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Sibanye said earlier this week that it was considering shutting unprofitable shafts and cutting jobs at its South African gold mines amid a three-month-old wage strike that’s curbing output. Initiatives to contain losses at some shafts at its Beatrix and Driefontein mines have so far been unsuccessful, the company said Thursday in a statement. That could impact 5,870 of its the company’s employees and 800 contractors, it said.
“Contemplating potential restructuring of this nature is never taken lightly and we are aware of the possible impact on many of our colleagues,” Sibanye Chief Executive Officer Neal Froneman said in a statement. “Our best attempts to address the ongoing losses at these operations, have however been unsuccessful and sustaining these losses may threaten the viability of our other operations.”
Sibanye shares surged as much as 7.4% in Johannesburg. The stock was 5% higher as of 10:54am, bringing this year’s gains to 50%.
The company said it hopes consultations will help find ways to minimise and avoid job losses.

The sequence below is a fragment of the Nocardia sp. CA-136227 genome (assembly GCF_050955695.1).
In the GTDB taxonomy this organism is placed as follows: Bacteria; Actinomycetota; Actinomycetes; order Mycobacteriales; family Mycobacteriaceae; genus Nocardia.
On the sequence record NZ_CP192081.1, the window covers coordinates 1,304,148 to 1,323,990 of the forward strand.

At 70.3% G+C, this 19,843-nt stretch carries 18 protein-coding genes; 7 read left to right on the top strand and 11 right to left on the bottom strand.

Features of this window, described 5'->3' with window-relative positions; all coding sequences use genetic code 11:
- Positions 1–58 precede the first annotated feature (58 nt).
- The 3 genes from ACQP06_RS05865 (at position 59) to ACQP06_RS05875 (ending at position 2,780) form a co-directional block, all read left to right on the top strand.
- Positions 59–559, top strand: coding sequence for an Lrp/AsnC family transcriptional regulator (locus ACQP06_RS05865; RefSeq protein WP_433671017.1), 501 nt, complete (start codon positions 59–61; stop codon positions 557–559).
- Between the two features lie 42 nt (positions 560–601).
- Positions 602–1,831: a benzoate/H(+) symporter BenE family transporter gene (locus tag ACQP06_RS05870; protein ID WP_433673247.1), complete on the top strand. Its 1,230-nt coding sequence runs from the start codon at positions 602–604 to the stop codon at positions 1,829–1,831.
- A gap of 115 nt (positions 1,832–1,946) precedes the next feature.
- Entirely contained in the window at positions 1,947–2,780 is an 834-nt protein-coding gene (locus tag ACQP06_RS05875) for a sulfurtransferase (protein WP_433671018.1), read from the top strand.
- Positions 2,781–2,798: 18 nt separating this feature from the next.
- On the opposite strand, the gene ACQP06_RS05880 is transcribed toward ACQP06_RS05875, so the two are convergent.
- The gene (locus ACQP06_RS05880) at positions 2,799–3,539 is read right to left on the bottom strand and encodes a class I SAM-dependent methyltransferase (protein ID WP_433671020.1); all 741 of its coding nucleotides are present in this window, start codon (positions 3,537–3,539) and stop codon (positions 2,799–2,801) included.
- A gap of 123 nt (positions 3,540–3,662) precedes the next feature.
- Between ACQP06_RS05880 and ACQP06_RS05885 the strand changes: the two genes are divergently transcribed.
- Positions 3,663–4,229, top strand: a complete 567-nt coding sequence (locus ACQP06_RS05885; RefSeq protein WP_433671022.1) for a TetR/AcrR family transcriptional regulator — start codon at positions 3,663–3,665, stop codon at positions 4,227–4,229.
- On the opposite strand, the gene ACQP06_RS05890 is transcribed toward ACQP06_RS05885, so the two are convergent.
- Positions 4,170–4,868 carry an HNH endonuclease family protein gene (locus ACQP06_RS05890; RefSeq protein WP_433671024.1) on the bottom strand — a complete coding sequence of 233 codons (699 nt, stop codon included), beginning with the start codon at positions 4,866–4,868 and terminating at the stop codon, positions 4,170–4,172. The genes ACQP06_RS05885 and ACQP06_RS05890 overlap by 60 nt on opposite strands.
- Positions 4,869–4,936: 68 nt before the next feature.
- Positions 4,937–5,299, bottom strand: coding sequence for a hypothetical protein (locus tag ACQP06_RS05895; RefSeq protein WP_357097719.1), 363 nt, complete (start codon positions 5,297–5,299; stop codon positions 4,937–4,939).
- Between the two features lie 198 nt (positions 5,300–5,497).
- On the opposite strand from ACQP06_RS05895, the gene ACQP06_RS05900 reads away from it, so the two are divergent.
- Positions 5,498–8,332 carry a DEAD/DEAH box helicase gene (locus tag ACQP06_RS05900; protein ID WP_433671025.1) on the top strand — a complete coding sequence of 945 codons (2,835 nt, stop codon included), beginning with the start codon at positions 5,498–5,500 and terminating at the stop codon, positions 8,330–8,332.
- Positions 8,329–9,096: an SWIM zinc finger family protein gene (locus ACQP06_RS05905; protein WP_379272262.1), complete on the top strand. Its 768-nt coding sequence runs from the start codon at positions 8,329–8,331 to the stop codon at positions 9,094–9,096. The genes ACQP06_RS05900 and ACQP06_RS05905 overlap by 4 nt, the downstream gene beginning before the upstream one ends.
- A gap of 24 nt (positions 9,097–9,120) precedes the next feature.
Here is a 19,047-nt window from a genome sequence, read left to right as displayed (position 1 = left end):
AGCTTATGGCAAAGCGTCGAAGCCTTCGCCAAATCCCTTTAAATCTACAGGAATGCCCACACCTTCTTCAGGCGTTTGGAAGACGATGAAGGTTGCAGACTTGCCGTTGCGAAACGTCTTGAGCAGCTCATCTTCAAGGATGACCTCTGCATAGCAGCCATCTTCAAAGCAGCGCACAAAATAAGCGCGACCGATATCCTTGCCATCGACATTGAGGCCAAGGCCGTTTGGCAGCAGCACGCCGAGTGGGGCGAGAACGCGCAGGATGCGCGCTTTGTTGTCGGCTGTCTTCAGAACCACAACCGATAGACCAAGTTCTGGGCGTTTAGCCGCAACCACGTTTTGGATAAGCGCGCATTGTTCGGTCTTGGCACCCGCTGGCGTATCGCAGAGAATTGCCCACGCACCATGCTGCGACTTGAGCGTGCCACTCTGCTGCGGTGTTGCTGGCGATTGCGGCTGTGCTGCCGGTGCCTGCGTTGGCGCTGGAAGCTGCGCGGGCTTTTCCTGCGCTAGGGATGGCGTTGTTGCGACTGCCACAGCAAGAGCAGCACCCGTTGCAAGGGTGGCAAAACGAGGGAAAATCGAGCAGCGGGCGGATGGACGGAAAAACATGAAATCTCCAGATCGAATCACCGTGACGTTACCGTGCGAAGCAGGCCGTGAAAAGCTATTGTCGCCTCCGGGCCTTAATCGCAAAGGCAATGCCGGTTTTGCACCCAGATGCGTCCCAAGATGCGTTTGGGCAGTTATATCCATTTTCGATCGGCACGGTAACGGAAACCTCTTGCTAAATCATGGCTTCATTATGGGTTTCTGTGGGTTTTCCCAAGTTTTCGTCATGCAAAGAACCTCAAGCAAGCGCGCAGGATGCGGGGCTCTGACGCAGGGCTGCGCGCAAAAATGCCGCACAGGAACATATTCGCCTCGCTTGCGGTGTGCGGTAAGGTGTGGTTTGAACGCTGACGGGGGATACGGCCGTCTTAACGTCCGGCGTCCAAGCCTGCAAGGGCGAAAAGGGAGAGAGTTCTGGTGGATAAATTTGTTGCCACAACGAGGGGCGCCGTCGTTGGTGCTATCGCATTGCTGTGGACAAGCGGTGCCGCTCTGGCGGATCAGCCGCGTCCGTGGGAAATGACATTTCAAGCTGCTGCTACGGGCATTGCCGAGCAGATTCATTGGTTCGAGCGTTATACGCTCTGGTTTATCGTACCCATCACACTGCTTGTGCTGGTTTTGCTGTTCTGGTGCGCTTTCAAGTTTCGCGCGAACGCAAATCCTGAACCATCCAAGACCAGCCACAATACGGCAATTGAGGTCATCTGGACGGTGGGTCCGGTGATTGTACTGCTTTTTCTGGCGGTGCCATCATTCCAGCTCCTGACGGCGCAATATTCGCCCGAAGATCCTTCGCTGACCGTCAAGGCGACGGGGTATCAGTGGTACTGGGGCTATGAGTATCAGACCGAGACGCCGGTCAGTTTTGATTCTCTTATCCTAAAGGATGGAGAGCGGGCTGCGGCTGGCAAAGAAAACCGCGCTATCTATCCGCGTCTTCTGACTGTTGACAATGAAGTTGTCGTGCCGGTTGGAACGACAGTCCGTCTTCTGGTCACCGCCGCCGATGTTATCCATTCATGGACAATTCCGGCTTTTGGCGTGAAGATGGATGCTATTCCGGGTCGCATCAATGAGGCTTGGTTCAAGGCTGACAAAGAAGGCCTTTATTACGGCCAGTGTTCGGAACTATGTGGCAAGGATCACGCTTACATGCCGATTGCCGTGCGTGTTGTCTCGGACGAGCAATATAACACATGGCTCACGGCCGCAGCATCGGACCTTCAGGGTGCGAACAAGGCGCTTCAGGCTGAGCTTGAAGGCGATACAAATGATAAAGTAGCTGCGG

Rising costs, including higher power prices, are undermining the economic viability of its gold operations, Sibanye said earlier this week. Three of the company’s gold mines are facing a strike by thousands of workers allied to the Association of Mineworkers and Construction Union.
Sibanye said earlier on Thursday that its full-year loss narrowed because of higher palladium prices and earnings from its US operations. The miner has diversified into platinum-group metals, acquiring assets in southern Africa and the US.
Sibanye expects to report a 2018 loss of $77m, compared with a loss of $333m the previous year.
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